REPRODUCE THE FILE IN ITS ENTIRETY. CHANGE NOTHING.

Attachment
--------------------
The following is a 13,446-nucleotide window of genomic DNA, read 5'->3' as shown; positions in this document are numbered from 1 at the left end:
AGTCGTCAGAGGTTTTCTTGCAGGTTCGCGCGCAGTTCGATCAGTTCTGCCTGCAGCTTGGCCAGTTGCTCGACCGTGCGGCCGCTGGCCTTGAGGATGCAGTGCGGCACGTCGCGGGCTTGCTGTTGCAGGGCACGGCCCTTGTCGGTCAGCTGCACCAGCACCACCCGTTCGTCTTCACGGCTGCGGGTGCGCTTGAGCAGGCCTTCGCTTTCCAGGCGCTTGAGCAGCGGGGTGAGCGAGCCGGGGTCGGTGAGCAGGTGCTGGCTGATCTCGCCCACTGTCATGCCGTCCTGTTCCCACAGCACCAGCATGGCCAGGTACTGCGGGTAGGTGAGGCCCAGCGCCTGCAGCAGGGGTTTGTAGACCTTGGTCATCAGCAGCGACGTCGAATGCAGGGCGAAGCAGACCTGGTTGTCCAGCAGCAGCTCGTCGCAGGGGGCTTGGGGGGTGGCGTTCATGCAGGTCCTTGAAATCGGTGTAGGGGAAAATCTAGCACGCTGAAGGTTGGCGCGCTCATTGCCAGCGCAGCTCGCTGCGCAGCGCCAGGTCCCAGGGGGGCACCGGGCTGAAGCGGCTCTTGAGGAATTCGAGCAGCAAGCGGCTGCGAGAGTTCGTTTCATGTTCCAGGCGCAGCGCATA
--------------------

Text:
The following is a 13,446-nucleotide window of genomic DNA, read 5'->3' as shown; positions in this document are numbered from 1 at the left end:
AGTCGTCAGAGGTTTTCTTGCAGGTTCGCGCGCAGTTCGATCAGTTCTGCCTGCAGCTTGGCCAGTTGCTCGACCGTGCGGCCGCTGGCCTTGAGGATGCAGTGCGGCACGTCGCGGGCTTGCTGTTGCAGGGCACGGCCCTTGTCGGTCAGCTGCACCAGCACCACCCGTTCGTCTTCACGGCTGCGGGTGCGCTTGAGCAGGCCTTCGCTTTCCAGGCGCTTGAGCAGCGGGGTGAGCGAGCCGGGGTCGGTGAGCAGGTGCTGGCTGATCTCGCCCACTGTCATGCCGTCCTGTTCCCACAGCACCAGCATGGCCAGGTACTGCGGGTAGGTGAGGCCCAGCGCCTGCAGCAGGGGTTTGTAGACCTTGGTCATCAGCAGCGACGTCGAATGCAGGGCGAAGCAGACCTGGTTGTCCAGCAGCAGCTCGTCGCAGGGGGCTTGGGGGGTGGCGTTCATGCAGGTCCTTGAAATCGGTGTAGGGGAAAATCTAGCACGCTGAAGGTTGGCGCGCTCATTGCCAGCGCAGCTCGCTGCGCAGCGCCAGGTCCCAGGGGGGCACCGGGCTGAAGCGGCTCTTGAGGAATTCGAGCAGCAAGCGGCTGCGAGAGTTCGTTTCATGTTCCAGGCGCAGCGCATA